We should be very thankful for this healing performed for the Roman centurion. By responding to the needs of gentiles, Jesus demonstrated that his love and forgiveness was not limited to the Israelites, but would extend to the gentiles. There is another example of Jesus’ attention to gentiles in Matthew 15, verses 21-28. The Canaanite woman who approached Jesus asked for healing for her daughter who was possessed by demons. Jesus responded that it was not fair to take the children’s (Israelite’s) bread and throw it to the dogs (gentiles). But she persisted, finally saying, “Yet, Lord, yet even the dogs eat the crumbs that fall from their master’s table.” At this Jesus answered, “O woman, great is your faith! Let it be done for you as you desire.” And her daughter was healed instantly.

Our hope of forgiveness and salvation is expressed in these healings. Had Jesus restricted his help to the Jews we, as gentiles, would have had no part in his salvation. Instead, out of love, God granted his blessings to all. Because of this love and acceptance, we have been grafted into the family tree of God. Jesus is our brother and Mary is our mother.

In today’s world expressions of faith are hard to come by outside the safety of the Mass or church services. It’s rare to see or hear anyone speak of faith and belief in Jesus in public venues. Those who do are mocked and ridiculed by many. Satan seems to have plenty of agents available to effectively silence all but the most innocuous forms of public faith expression. When was the last time you noticed someone saying grace before a meal in public? Have you seen anyone advising a friend or co-worker that prayer might be the answer to their problems? Do we, as Christians, live our faith or do we just bring it out on Sunday for show and tell.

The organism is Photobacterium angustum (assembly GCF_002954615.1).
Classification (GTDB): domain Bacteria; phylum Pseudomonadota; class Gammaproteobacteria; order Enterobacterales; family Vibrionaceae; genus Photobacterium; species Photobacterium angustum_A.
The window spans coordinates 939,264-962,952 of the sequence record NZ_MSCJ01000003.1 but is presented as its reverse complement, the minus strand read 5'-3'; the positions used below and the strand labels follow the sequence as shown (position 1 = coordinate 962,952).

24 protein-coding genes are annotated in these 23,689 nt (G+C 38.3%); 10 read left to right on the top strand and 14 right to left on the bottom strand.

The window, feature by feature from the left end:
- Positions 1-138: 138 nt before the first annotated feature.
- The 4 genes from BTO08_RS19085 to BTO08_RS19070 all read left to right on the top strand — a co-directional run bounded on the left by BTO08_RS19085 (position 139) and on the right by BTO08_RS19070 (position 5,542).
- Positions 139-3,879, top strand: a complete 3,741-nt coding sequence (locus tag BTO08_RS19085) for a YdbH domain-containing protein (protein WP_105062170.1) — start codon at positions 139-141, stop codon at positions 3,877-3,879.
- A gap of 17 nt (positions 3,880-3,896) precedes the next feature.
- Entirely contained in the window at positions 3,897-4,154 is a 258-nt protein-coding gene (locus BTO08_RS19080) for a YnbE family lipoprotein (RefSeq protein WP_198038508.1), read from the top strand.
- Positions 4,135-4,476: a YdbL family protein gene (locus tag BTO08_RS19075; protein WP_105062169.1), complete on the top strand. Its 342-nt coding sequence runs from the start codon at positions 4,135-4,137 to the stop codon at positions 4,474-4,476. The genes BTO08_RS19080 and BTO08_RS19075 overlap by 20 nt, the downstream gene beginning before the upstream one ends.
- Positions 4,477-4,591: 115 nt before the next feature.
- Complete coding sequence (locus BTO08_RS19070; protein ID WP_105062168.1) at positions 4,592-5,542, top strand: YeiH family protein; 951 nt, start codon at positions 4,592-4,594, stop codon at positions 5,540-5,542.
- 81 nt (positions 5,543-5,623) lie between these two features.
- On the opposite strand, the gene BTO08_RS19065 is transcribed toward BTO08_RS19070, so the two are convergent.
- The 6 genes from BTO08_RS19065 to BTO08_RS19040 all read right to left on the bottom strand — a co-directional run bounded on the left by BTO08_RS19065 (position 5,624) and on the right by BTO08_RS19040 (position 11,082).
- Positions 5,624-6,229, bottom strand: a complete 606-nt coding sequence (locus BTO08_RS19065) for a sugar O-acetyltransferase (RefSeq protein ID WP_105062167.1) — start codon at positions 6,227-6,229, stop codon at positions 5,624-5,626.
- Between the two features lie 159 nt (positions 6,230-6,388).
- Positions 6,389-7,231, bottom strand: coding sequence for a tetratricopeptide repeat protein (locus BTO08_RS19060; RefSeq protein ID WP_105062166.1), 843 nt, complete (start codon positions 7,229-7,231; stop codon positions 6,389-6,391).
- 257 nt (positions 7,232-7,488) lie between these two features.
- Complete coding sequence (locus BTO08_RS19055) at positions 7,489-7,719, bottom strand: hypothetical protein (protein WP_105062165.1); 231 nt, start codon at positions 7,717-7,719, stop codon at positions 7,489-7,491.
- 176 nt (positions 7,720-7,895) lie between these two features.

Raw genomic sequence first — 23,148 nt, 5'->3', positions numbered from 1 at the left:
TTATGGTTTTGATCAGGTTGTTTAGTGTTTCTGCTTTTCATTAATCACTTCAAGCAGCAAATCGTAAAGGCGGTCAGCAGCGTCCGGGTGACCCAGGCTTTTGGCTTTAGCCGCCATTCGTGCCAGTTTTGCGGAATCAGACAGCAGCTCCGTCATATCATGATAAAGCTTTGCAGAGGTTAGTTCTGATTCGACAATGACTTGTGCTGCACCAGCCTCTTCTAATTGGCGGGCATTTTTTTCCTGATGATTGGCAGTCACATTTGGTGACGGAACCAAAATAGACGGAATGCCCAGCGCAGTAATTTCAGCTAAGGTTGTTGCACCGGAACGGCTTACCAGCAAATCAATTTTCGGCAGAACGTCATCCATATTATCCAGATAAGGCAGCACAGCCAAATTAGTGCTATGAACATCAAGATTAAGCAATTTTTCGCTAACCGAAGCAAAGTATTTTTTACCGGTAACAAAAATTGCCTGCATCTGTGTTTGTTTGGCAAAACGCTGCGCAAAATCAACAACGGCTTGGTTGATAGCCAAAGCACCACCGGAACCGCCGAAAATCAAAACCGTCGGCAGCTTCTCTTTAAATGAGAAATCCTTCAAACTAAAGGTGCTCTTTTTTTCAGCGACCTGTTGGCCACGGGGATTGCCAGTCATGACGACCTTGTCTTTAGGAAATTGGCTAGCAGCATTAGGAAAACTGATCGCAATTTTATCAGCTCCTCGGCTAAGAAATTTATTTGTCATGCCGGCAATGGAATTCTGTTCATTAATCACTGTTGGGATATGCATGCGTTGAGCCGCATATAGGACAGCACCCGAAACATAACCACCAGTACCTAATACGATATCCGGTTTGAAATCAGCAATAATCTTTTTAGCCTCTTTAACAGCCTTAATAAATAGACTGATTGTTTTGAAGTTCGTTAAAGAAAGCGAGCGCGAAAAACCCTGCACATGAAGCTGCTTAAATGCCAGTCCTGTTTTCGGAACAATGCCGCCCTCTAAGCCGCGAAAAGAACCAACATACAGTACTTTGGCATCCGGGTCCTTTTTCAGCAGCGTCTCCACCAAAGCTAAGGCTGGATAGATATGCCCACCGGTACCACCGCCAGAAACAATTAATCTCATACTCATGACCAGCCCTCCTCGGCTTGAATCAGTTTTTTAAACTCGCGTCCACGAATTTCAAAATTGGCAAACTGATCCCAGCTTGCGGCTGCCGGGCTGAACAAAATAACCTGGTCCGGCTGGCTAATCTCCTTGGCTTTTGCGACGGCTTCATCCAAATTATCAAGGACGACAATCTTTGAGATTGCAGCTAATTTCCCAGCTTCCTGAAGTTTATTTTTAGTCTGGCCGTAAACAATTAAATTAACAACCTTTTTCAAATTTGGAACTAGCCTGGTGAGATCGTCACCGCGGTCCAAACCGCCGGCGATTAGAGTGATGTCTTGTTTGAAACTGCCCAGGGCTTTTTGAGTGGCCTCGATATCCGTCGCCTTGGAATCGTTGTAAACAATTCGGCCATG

Unless we are willing and even enthusiastic in our faith and recognition of Jesus, how can we expect him to recognize us when the time comes? When we stand before him in judgment which will we hear? “Come O blessed of my Father, inherit the kingdom prepared for you from the foundation of the world… .” or “Depart from me, you cursed, into the eternal fire prepared for the devil and his angels… ” (see Matthew 25:31-46)

One final thought about the centurion; could this be the same man who was present at the crucifixion of Jesus? Matthew and Luke relate the story of the healing of the centurion’s servant. Both Luke and Matthew, as well as Mark record the centurion’s statements at the crucifixion. Matthew and Mark record his statement that Jesus was “the son of God”. Luke records the statement as “This man was innocent, beyond doubt!” (see Matthew 27:54, Mark 15:39, and Luke 23:47)


The above meditation is a chapter from Ed’s new eBook “Thoughts of God”. Only $1.99 on Amazon, Apple, Barnes & Noble, diesel, Kobo, Smashwords, Sony, WHSmith and other fine publishers.

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About Ed Trego

Ed is a friend at my parish in the Atlanta area. He is actively involved in adult formation and is a certified Advanced Catechist in the Archdiocese of Atlanta. Ed is currently studying theology through the Catholic Distance University.